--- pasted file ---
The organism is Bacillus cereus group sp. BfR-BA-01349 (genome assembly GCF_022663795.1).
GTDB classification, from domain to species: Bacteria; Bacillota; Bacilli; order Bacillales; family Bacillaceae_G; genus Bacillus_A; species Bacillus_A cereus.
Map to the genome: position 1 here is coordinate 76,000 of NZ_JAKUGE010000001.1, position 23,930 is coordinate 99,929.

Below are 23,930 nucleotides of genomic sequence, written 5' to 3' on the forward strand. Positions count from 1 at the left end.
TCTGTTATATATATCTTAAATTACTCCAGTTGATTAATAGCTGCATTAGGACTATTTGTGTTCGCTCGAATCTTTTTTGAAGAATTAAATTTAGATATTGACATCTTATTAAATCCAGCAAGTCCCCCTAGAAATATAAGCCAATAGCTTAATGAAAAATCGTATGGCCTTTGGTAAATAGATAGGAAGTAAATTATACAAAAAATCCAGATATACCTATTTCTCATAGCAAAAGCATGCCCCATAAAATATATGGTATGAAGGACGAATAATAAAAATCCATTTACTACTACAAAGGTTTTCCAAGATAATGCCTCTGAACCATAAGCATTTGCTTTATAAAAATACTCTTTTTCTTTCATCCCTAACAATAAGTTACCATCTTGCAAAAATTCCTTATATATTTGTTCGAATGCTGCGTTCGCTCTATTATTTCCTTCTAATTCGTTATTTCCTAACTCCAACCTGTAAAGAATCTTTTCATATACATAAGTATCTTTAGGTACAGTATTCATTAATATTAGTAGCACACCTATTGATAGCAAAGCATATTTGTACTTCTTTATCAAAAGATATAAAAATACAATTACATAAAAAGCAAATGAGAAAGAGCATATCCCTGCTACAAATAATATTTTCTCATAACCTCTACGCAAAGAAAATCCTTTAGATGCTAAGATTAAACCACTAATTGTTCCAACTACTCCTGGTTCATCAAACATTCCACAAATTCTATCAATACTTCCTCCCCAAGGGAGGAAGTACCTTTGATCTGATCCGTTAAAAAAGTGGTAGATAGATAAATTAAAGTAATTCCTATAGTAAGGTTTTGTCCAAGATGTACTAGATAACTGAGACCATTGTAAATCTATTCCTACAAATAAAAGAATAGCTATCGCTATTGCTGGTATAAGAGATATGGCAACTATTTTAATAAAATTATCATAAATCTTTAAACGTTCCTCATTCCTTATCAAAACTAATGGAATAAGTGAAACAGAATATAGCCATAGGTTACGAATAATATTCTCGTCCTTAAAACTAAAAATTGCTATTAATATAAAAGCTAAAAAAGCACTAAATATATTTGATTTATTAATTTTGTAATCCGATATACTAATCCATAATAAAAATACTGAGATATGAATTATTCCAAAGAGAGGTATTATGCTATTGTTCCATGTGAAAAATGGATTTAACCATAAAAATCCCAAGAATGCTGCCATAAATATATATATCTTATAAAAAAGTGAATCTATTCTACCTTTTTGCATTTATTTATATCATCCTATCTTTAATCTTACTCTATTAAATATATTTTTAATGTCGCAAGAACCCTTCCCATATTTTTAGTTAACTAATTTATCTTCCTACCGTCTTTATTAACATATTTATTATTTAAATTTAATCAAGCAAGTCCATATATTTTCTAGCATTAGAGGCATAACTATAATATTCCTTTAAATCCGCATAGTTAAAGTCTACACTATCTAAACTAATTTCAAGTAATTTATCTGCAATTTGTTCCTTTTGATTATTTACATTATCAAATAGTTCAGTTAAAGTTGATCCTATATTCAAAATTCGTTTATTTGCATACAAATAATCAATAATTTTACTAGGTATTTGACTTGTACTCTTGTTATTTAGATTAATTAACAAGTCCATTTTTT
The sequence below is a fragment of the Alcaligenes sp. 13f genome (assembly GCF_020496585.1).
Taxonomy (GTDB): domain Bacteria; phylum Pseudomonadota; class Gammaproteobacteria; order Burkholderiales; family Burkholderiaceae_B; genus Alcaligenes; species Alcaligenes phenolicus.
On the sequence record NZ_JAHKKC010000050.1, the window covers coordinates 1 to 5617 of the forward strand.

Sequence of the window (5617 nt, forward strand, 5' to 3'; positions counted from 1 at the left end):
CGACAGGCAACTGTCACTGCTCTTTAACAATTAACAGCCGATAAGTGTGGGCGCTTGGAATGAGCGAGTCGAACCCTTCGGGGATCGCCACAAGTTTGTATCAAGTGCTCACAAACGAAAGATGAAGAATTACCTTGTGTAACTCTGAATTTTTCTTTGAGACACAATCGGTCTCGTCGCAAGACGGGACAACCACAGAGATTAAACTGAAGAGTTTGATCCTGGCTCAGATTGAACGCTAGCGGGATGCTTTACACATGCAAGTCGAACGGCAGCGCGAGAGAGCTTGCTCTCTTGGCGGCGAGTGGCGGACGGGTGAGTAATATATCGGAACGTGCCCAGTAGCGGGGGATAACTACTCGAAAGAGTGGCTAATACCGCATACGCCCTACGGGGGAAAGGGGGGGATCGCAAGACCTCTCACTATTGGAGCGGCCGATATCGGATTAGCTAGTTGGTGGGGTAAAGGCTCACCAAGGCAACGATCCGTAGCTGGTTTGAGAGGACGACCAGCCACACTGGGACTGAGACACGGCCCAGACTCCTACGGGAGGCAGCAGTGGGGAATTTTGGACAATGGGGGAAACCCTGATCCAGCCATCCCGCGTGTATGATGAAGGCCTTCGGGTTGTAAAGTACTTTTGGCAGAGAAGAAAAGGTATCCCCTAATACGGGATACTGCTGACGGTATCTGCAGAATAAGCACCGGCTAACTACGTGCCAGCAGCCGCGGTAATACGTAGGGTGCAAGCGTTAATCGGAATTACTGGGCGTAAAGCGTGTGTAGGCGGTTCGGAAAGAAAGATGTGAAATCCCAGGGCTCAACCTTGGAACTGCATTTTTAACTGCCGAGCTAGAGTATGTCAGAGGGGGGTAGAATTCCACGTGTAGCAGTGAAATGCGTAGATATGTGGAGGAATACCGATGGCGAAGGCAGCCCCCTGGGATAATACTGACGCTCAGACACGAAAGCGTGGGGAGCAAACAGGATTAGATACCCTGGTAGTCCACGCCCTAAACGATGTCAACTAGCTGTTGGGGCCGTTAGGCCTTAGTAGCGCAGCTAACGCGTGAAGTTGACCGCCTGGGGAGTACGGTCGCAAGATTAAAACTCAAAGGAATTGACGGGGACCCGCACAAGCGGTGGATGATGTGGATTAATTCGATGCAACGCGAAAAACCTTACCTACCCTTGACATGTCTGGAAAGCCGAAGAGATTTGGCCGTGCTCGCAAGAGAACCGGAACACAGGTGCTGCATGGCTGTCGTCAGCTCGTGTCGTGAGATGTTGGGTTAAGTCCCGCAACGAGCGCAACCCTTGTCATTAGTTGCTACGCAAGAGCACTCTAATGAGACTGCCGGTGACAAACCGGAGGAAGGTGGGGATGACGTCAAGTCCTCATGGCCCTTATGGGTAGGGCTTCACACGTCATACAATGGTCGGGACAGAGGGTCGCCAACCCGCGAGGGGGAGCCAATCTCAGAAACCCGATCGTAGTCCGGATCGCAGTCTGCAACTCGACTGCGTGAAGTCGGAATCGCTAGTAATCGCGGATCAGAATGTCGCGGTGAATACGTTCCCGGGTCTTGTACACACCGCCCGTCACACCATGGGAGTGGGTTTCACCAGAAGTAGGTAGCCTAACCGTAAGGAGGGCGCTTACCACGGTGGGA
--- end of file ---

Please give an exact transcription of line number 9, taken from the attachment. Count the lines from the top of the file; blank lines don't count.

Sequence of the window (5617 nt, forward strand, 5' to 3'; positions counted from 1 at the left end):